gold standard of ACID isolation—
se-rializability, or SSI—it turns out many
ACID databases provide a weaker form
of isolation, such as read committed,
often by default and, in some cases,
as the maximum offered. Some of our
recent results show many of these
weaker models can be implemented in
a distributed environment while providing high availability. 5 Current databases providing these weak isolation
models are unavailable, but this is only
because they have been implemented
with unavailable algorithms.
We—and several others—are developing transactional algorithms
that show this need not be the case.
By rethinking the concurrency-control
mechanisms and re-architecting distributed databases from the ground
up, we can provide safety guarantees
in the form of transactional atomicity,
ANSI SQL Read Committed and Repeatable Read, and causality between
transactions—matching many existing ACID databases—without violating high availability. This is somewhat
surprising, as many in the past have
assumed that, in a highly available
system, arbitrary multi-object transactions are out of the question.
Recognizing the limits. While these
results push the limits of what is
achievable with high availability, there
are several properties that a weakly
consistent system will never be able to
provide; there is a fundamental cost
to remaining highly available (and
providing guaranteed low latency).
The CAP theorem states that making
staleness guarantees is impossible in
a highly available system. Reads that
specify a constraint on data recency
(for example, “give me the latest val-
ue,” “give me the latest value as of 10
minutes ago”) are not generally avail-
able in the presence of long-lasting
network partitions. Similarly, we can-
not maintain arbitrary global correct-
ness constraints over sets of data items
such as uniqueness requirements (for
example, “create bank account with ID
50 if the account does not exist”) and,
in certain cases (for example, arbitrary
reads and writes), even correctness
constraints on individual data items
are not achievable (for example, “the
bank account balance should be non-
negative”). These challenges are an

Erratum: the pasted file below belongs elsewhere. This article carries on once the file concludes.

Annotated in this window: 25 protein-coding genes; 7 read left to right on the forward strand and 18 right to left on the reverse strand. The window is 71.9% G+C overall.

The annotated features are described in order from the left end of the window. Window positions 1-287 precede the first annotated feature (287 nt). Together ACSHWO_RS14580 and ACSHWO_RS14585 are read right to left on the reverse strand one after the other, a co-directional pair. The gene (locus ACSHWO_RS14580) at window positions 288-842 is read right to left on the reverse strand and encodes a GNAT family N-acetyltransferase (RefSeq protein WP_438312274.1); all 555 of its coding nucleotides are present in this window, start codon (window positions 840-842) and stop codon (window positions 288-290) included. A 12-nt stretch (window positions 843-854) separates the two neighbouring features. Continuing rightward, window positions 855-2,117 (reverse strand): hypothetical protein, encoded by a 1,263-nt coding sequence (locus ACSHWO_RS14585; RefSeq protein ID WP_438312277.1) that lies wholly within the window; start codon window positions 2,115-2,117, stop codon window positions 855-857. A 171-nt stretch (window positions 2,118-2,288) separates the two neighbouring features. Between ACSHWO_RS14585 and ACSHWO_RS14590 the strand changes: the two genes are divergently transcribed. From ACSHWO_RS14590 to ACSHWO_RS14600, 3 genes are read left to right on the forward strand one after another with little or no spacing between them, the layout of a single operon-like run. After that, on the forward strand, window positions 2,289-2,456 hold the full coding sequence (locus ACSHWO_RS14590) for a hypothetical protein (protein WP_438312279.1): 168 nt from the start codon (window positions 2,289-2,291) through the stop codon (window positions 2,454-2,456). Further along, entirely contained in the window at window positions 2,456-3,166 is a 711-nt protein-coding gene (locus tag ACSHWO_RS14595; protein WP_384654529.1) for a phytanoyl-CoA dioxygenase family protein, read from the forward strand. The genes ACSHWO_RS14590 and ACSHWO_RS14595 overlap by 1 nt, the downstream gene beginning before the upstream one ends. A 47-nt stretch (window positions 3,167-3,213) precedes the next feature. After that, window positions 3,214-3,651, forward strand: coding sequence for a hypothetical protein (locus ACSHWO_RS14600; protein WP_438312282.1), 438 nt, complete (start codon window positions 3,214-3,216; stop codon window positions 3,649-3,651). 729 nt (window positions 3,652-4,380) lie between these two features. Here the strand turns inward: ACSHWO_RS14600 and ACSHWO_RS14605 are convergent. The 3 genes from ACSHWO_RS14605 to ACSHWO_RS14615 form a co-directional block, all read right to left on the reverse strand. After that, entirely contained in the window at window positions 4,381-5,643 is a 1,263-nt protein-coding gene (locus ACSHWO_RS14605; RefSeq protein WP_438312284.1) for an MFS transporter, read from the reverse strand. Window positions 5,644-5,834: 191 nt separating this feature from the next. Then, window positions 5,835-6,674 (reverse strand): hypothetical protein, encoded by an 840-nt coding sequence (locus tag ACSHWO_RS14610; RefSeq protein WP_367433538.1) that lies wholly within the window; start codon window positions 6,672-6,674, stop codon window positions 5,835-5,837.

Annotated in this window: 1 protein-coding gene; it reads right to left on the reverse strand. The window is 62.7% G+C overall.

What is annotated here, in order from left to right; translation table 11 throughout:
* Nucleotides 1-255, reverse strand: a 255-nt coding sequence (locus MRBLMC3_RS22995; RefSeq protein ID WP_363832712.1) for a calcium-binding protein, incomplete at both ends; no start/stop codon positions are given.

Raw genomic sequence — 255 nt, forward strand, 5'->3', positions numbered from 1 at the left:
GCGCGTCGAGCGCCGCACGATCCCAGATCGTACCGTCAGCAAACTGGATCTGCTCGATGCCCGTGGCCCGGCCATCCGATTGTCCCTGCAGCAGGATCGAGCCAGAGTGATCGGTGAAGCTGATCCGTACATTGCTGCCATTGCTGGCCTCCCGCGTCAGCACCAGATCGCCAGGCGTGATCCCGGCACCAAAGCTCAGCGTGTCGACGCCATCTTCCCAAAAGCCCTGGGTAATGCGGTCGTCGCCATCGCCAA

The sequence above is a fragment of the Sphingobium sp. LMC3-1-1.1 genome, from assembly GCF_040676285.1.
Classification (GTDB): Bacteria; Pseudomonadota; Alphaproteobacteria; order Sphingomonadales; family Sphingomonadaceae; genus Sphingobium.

inherent cost of choosing weak consis-
tency—whether eventual or a stronger
but still “weak” model.
By simplifying the design and operation of distributed services, eventual
consistency improves availability and
performance at the cost of semantic guarantees to applications. While
eventual consistency is a particularly
weak property, eventually consistent
stores often deliver consistent data,
and new techniques for measurement
and prediction grant us insight into
the behavior of eventually consistent
stores. Concurrently, new research
and prototypes for building eventually
consistent data types and programs are
easing the burden of reasoning about
disorder in distributed systems. These
techniques, coupled with new results
pushing the boundaries of highly available systems—including causality and
transactions—make a strong case for
the continued adoption of weakly consistent systems. While eventual consistency and its weakly consistent cousins
are not perfect for every task, their performance and availability implications
will likely continue to accrue admirers
and advocates in the future.
The authors would like to thank Peter
Alvaro, Carlos Baquero, Neil Conway,
Alan Fekete, Joe Hellerstein, Marc Shapiro, and Ion Stoica for feedback on
earlier drafts of this article.
BASE: An Acid Alternative
1. abadi, D. consistency tradeoffs in modern distributed
database system design: caP is only part of the story.
IEEE Computer (feb. 2012).
2. alpern, b. and schneider, f.b. Defining liveness.
Information Processing Letters 21 (oct. 1985).
3. alvaro, P., conway, n., hellerstein, j. and marczak,
W. 2011. consistency analysis in bloom: a calm and
collected approach. Proceedings of the Conference on
Innovative Data Systems Research (2011).
4. bailis, P., venkataraman, s., franklin, m., hellerstein,
j. and stoica, I. Probabilistically bounded staleness
for practical partial quorums. In Proceedings of Very
Large Databases (2012). (Demo from text: http://pbs.
Peter Bailis is a graduate student of computer science in
the amPlab and boom projects at uc berkeley, where
he works closely with ali ghodsi, joe hellerstein, and
Ion stoica. he currently studies distributed systems
and databases, with a particular focus on distributed
consistency models. he blogs at http://bailis.org/blog and
tweets as @pbailis.
Ali Ghodsi ( email@example.com ) is an assistant
professor at kth/royal Institute of technology in sweden
and a visiting researcher at uc berkeley since 2009. his
general interests are in the broader areas of distributed
systems, and networking. he received his Ph. D. in 2006
from kth/royal Institute of technology in the area of